that further diverts the robot away from the obstacle.
III. SUPPORT BASE GEOMETRY MODIFICATION
CONTROLLER
Once the humanoid state exits the fall trigger boundary, the
fall controller estimates the direction and timetofall of the
robot. Based on the estimation, it computes the best position
to step and controls the leg accordingly.
The proposed approach sequentially employs two con
trollers, the support base geometry modification and inertia
shaping, to change the direction of fall. This section describes
the first controller.
A. Robot state estimation through simple humanoid models
To speed up calculations for predicting the robot states we
approximate the robot with an equivalent inverted pendulum,
see Fig. 4. The pendulum connects the CoP and CoM of the
robot and has a point mass equal to the robot mass. If the CoP
is located on an edge of the support base, we model the robot
with a 2D inverted pendulum. If instead, the CoP is located
at a corner, the estimation uses a 3D spherical pendulum
model. The 2D pendulum model has a closedform solution.
However, since the spherical pendulum does not have closed
form solutions, we simply simulate its dynamic equations for
the period of control duration. Because the control duration is
typically very short, this simulation can be adequately handled.
1) Estimation of the control duration: Timetofall is a
critical parameter for the evaluation and formulation of a fall
response strategy. The biomechanics literature gives us a few
data on the timetofall of human. A simple forward fall of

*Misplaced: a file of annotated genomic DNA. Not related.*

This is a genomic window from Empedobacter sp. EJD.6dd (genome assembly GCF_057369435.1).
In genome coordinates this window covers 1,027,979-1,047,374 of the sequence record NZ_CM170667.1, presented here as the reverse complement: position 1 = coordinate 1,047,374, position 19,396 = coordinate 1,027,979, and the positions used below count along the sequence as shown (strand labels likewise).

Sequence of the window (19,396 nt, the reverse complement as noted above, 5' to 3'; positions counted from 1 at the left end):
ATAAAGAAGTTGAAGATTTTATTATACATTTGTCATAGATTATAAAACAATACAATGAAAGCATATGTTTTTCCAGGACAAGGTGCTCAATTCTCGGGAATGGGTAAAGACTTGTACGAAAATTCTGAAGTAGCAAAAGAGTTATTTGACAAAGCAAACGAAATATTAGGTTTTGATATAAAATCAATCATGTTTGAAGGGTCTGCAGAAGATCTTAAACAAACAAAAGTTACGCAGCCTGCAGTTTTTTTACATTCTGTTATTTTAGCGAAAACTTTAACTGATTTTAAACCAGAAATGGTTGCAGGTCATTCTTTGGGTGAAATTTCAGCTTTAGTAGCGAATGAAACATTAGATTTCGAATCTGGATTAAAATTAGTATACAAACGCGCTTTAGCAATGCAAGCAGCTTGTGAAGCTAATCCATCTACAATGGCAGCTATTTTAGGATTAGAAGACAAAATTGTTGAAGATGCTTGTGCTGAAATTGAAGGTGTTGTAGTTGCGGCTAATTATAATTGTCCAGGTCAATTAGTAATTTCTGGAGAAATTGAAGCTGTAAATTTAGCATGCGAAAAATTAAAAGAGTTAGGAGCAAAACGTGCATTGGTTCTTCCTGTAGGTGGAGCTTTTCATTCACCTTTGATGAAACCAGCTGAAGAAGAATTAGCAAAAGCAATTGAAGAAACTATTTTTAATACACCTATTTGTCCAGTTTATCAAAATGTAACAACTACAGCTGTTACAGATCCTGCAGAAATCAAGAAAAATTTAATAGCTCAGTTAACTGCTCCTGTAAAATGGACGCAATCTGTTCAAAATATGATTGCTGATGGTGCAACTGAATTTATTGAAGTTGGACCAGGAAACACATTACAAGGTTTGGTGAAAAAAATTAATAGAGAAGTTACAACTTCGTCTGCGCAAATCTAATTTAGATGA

an adult starting from a stationary 15◦inclination takes about
0.98s, whereas that for a backward fall starting from stationary
5◦inclination takes 0.749s (for a flexed knee fall) and 0.873s
(for an extended knee fall)[14].
The fall controller remains active until the lean angle θ
between the humanoid CoPCoM line and the vertical axis
crosses a certain threshold θthreshold. We assume that all
external forces have disappeared when the robot starts to use
the fall controller. The control duration is obtained through
an incomplete elliptic integral of the first kind of the 2D
pendulum model [13] when the lean angle goes over the
threshold. For the spherical pendulum model, we simulate its
dynamic equations.
2) Estimation of reference point: As mentioned before, we
have used the capture point as the reference point in this work.
Capture point is the point on the ground where a humanoid
must step to in order to come to a complete stop after an
external disturbance[12]. The location of the capture point is
proportional to the linear velocity of the robot’s CoM. Capture
mg
P
threshold
Fig. 4.
CoP, m is the humanoid mass, and θ is the lean angle between the CoPCoM
line and the vertical. We use this model for the fast estimation of time duration
and other parameters of the robot.
Simple model of an inverted pendulum falling under gravity. P is
point (xQ, yQ) for an inverted pendulum approximation of the
robot is computed as follows:
xQ= xG+
?zG
?zG
g
˙ xG
(1)
yQ= yG+
g
˙ yG
(2)
where (xG,yG,zG) and (˙ xG, ˙ yG, ˙ zG= 0) are the robot CoM
position and velocity, as estimated from the dynamic equations
of the pendulum models.
Suppose the control duration is ΔT. In the 2D pendulum